Busy but dying to read? Try an e-reader

February 5th, 2010 - 6:09 pm ICT by IANS  

New Delhi, Feb 5 (IANS) Technology is changing the way we read. Italica, a German company, is promoting an e-book reader and archive in India for young professionals whose rigorous work schedules and tight holidays leave little room for reading.
Ruchita Puri, an Amsterdam-based entrepreneur and promoter, who is marketing the device in India, said: “It has a library section which the reader can navigate with ease to find the book. The library can store up to 1,000 books.”

The Italica e-reader was launched at the Frankfurt Book Fair. The device costs 250 euros or Rs.15,991.

Sleek and lightweight, the e-reader is a computerised reading screen which uses an innovative e-ink technology and an icon-based user-friendly interface for rich texts and pictures.

“The class e-ink display allows clearer screen resolution without the need for a backlight and has an icon-based user interface. It makes reading, engrossing, easy and comfortable. Downloading novels and documents is free of hassles and fast with a USB cable - part of the device - that allows the user to expand their library,” Puri told IANS.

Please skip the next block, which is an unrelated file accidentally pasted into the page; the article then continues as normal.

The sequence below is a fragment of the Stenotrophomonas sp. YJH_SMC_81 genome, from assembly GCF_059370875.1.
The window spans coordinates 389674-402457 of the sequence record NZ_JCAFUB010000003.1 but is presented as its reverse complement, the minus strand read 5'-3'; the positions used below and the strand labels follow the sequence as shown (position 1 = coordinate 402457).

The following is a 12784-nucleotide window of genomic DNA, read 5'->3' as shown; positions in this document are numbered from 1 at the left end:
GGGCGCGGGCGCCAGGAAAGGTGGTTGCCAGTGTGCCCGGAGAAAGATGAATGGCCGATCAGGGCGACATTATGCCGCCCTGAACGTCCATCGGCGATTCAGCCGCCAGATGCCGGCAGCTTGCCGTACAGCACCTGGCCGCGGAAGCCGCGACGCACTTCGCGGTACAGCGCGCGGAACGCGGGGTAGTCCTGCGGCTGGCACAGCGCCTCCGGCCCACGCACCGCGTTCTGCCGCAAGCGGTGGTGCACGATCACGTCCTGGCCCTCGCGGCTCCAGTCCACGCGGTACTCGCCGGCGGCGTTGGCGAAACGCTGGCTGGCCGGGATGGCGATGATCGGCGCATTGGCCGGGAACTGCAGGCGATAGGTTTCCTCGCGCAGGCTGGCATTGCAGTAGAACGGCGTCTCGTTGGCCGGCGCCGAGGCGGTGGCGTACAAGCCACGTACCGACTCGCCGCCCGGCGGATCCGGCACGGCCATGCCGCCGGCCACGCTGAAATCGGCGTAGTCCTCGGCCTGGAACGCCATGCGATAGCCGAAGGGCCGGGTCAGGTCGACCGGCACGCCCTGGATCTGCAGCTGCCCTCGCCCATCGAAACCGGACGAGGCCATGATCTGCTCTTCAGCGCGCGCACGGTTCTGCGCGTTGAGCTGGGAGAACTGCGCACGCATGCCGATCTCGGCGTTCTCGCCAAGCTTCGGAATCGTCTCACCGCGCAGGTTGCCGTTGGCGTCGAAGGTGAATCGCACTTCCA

The e-ink technology is an electronic paper display that has a paper-like high contrast appearance, ultra-low power consumption and a thin light form. It gives the reader a virtual feel of paper-read - like ink on paper - while having the power of updatable information.

Consumers can receive end-to-end reading solution through the device, including access to thousands of digital books, newspapers and magazines.

A survey by the company to find out what people wanted in a well-designed e-book reader threw up that most of them looked for a simple, portable and easy-to-use device that was also affordable.

“We took the feedback to heart and designed a stylish device,” Puri said.

The Italica battery, which lasts for 8,000 continuous pages, allows one to read 200 pages before recharging. It is equipped with features like the zoom that enable people who wear glasses to read without one.

“The target audience of the reading device is like anywhere else in the world, book lovers who want to go on vacation with tonnes of books, people on the move who need access to lots of reading material professionally or for recreation,” Puri said.

The promoter said the device will have a soft launch in India and enter the market through the retail segment.

“We are looking at it as a lifestyle or professional support for people who want to invest in a reading product that will change their lives,” Puri said.

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